The AI Pilot's Associate uses a distributed architecture with expert systems embedded in most of the critical subsystems, eg offensive, defensive, sensory, nav/com systems, these communicate with a copilot expert system which in turn advises the pilot of the aircraft.

This particular strategy is quite meaningful given the current trend toward distributed processing in avionic systems (see part I, Jan 86 AA) as additional computing power locally can then be very usefully harnessed for low level decision making tasks.

Application of AI in general promises significant gains in weapon system capability. One of the goals of the DARPA initiative lies in developing autonomous battlefield vehicles essentially eliminating the vulnerability of today's remotely piloted/controlled vehicles, jammable communication links.

The Martin Marietta Autonomous Land Vehicle (ALV) falls into that category. The ALV is being developed as an attempt at a robot battlefield scout vehicle equipped with electronic and visual sensors. The biggest problem is seen at this stage according to Denelcor, co-developers, in developing the high speed parallel processing computers necessary for the response times on a live battlefield.

The ALV must be able to both navigate and recognise/avoid threats. Interestingly a legged vehicle is seen as easier to deal with than a wheeled one which must find it's way around obstacles rather than over them.

Autonomous vehicles, whether land based or airborne, offer advantages over manned scouts as they may be built smaller, with greater tolerance to battle damage and may manoeuvre beyond acceptable human physiological limits - all of these factors should provide much better survivability. Similarly the use of such machines 'on "kamikaze" style or high loss rate missions' will force defenders to expend much greater effort on covering critical targets. One could almost envisage retrofit conversions of ageing fighters into autonomous vehicles to get the very last ounce of life out of the platform.

The success of the Israelis using RPVs to attack heavily protected SAM sites provides a good proof of concept. Autonomous land vehicles may be extremely useful as harassment weapons to be left behind while retreating or airdropped behind enemy lines prior to an assault. Similarly providing weapons such as cruise missiles with this level of intelligence will make them extremely difficult to stop. Combined with intelligent submunitions (see TE Sept 84) this class of weapon promises to be a real force multiplier.

One of the interesting ideas that fall out of the use of AI machines in manned and autonomous platforms is the concept of corporate memory, where each and every AI machine is updated over time with the same expertise and experience. AI machines could be debriefed after sorties and, after evaluation, their experience, if useful, distributed to other units to aid in effectiveness. This way the whole force structure can benefit from locally acquired combat experience.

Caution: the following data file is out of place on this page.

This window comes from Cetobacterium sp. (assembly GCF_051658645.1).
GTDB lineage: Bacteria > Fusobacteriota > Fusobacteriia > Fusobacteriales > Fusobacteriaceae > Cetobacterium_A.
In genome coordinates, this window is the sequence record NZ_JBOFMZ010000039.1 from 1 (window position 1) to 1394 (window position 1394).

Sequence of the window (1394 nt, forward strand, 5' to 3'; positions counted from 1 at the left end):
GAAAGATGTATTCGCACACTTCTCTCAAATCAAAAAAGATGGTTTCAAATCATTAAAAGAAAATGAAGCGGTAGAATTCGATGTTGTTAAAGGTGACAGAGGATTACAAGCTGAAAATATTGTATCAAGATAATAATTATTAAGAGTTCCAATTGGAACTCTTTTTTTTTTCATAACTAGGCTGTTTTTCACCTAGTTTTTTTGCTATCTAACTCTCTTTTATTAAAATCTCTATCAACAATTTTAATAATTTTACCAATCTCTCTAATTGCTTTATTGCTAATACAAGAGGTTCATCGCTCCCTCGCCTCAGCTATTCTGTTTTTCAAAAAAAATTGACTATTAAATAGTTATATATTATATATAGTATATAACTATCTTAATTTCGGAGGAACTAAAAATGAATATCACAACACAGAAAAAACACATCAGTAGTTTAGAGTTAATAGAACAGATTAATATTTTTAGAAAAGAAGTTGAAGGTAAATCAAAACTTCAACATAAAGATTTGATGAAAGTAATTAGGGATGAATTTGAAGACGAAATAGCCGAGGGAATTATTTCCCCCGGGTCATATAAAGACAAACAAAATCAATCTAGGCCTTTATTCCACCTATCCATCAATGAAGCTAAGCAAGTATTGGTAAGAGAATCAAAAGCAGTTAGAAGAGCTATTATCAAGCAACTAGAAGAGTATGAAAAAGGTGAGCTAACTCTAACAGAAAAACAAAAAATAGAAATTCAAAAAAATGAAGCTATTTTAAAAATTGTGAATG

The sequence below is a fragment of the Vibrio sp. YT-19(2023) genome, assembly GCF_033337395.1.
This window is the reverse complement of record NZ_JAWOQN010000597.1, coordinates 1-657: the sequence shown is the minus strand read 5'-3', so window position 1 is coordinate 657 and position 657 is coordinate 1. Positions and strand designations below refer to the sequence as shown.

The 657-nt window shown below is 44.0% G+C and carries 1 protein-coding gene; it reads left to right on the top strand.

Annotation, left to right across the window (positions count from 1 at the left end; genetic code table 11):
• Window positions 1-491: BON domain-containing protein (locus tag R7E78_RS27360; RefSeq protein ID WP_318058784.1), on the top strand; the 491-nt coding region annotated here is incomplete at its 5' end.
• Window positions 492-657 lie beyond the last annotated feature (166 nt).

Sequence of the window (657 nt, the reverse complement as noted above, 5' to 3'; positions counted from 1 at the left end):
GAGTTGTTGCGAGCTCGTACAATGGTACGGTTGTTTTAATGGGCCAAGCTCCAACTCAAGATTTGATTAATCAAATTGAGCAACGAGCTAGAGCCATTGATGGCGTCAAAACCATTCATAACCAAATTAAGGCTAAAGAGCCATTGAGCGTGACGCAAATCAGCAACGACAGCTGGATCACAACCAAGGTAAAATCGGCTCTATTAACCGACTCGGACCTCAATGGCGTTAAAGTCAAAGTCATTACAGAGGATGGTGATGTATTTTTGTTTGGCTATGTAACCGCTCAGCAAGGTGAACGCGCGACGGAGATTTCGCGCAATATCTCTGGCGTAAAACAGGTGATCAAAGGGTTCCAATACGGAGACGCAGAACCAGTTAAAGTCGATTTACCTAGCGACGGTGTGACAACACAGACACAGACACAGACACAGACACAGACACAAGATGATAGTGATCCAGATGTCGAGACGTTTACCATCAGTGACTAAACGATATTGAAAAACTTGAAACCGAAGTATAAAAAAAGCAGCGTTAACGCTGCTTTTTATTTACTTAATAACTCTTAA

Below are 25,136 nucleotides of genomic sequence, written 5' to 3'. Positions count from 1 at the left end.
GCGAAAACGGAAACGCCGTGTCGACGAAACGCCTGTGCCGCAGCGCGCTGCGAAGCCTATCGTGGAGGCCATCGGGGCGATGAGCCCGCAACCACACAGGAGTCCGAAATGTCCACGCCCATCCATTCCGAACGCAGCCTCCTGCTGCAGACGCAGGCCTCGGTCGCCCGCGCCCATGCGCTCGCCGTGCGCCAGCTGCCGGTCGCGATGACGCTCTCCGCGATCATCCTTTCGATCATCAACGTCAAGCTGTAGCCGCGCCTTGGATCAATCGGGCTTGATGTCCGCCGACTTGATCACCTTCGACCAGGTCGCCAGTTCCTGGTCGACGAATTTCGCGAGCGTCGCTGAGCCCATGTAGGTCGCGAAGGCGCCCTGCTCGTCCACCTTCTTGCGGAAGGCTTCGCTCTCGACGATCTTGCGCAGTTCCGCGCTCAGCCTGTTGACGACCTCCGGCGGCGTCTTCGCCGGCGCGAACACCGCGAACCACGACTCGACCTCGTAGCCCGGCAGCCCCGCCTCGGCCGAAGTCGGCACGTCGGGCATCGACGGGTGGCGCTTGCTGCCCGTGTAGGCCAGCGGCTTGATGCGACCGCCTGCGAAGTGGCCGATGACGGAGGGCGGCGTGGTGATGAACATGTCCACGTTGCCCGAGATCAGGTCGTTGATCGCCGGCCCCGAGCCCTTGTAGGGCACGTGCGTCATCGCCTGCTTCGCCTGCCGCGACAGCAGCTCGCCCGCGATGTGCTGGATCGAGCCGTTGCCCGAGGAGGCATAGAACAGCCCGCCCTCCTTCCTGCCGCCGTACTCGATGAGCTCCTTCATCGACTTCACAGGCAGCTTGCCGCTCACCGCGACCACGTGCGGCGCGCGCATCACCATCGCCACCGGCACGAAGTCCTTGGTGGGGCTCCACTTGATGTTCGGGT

Lockheed ATF Proposal. The USAF ATF program envisages a long range and stealthy air superiority fighter penetrating deep into hostile airspace to destroy high value targets such as AWACS or C3 platforms. Artificial Intelligence is almost essential to handle the high density threat environment.

AI technology is in its infancy at this stage. Given its nature and the mind-boggling rate of development of computer technology it is unwise to make strong predictions as to where AI will be in a decade. It will almost certainly appear in mundane areas such as logistics, fault diagnosis and spare parts management, where it has found commercial use already.

Applied in a limited fashion to tactical aircraft AI could for instance provide for much friendlier voice communication between pilots and their machines, similarly it could be used as suggested earlier to cut down the crews' information management workload. If used in aircraft built-in-test and diagnostic systems it could almost certainly improve availability on deployments as the aircraft could carry a lot of the needed engineering and support expertise with it.

An area where AI could provide massive gains is in aiding sensor based target recognition. Identifying a target first means shooting first which often means winning the engagement. This may be the only way of effectively coping with a determined and numerically superior enemy operating weapon systems of comparable performance.

Electronic warfare and jamming equipment management is an area where AI is currently seen as offering massive gains in capability, providing a jamming system with the intelligence to reject false alarms and deliberate attempts to confuse by adversaries.